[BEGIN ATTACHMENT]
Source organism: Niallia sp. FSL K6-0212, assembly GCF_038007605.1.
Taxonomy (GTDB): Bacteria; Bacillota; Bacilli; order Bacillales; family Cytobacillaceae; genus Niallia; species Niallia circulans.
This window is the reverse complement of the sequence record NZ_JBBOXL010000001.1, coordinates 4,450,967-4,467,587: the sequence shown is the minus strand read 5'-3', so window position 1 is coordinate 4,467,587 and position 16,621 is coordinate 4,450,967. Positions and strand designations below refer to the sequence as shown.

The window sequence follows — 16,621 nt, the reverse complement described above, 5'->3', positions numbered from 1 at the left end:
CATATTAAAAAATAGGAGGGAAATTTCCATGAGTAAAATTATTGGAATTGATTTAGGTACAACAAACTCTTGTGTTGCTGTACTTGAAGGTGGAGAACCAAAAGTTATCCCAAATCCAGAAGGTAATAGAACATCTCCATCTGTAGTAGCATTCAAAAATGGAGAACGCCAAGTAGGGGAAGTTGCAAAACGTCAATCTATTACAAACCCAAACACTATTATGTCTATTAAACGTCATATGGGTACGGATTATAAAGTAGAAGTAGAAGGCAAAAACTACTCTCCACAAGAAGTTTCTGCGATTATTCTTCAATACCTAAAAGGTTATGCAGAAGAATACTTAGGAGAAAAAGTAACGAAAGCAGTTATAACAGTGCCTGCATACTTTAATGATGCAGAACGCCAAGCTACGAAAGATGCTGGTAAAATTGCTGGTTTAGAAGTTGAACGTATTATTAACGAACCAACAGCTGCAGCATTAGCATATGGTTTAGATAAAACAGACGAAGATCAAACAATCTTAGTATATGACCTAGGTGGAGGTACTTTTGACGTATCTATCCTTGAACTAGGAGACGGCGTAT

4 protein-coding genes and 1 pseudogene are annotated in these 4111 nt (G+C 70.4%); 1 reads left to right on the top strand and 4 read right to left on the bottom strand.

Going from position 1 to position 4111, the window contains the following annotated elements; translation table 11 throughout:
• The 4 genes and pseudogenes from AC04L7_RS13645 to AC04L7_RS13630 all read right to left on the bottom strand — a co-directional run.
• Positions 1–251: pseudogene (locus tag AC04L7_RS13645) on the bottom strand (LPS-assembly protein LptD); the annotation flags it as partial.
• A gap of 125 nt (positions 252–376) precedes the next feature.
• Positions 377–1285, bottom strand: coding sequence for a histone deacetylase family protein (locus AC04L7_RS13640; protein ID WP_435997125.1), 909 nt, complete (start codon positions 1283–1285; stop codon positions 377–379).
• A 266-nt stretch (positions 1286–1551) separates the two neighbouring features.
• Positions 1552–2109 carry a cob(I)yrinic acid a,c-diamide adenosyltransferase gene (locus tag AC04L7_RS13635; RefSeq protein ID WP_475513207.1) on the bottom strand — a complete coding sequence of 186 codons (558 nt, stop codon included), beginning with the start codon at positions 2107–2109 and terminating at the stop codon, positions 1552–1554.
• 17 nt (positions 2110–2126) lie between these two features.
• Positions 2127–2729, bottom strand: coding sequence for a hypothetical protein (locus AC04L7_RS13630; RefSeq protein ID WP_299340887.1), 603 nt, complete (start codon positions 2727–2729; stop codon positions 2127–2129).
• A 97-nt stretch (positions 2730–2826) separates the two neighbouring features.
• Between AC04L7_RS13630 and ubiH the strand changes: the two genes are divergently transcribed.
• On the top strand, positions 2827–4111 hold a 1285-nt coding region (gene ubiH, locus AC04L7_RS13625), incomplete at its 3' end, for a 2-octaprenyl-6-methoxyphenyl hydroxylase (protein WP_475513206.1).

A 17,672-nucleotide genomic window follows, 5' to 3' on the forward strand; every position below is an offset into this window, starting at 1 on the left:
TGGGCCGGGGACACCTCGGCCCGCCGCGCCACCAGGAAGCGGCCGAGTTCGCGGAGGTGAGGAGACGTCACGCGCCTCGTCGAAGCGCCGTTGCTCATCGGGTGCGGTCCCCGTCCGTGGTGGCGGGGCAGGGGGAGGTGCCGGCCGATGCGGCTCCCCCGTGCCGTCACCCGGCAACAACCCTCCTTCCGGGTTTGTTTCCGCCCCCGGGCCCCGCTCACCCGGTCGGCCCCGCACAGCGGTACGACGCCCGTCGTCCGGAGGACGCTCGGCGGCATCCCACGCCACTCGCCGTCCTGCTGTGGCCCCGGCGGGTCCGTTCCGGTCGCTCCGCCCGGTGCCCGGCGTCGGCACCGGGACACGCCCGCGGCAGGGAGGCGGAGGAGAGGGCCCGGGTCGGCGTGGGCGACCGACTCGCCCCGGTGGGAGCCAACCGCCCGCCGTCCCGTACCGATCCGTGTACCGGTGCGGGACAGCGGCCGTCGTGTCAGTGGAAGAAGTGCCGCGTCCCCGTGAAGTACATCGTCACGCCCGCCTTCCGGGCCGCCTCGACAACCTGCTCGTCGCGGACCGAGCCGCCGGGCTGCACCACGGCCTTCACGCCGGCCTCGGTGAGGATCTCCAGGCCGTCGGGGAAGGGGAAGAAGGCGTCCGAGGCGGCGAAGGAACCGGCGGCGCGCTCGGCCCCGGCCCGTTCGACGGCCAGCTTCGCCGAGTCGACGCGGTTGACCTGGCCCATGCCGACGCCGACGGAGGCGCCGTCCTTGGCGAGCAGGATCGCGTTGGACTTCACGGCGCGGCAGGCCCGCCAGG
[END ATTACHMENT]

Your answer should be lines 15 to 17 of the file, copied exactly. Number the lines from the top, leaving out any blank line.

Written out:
• Positions 2127–2729, bottom strand: coding sequence for a hypothetical protein (locus AC04L7_RS13630; RefSeq protein ID WP_299340887.1), 603 nt, complete (start codon positions 2727–2729; stop codon positions 2127–2129).
• A 97-nt stretch (positions 2730–2826) separates the two neighbouring features.
• Between AC04L7_RS13630 and ubiH the strand changes: the two genes are divergently transcribed.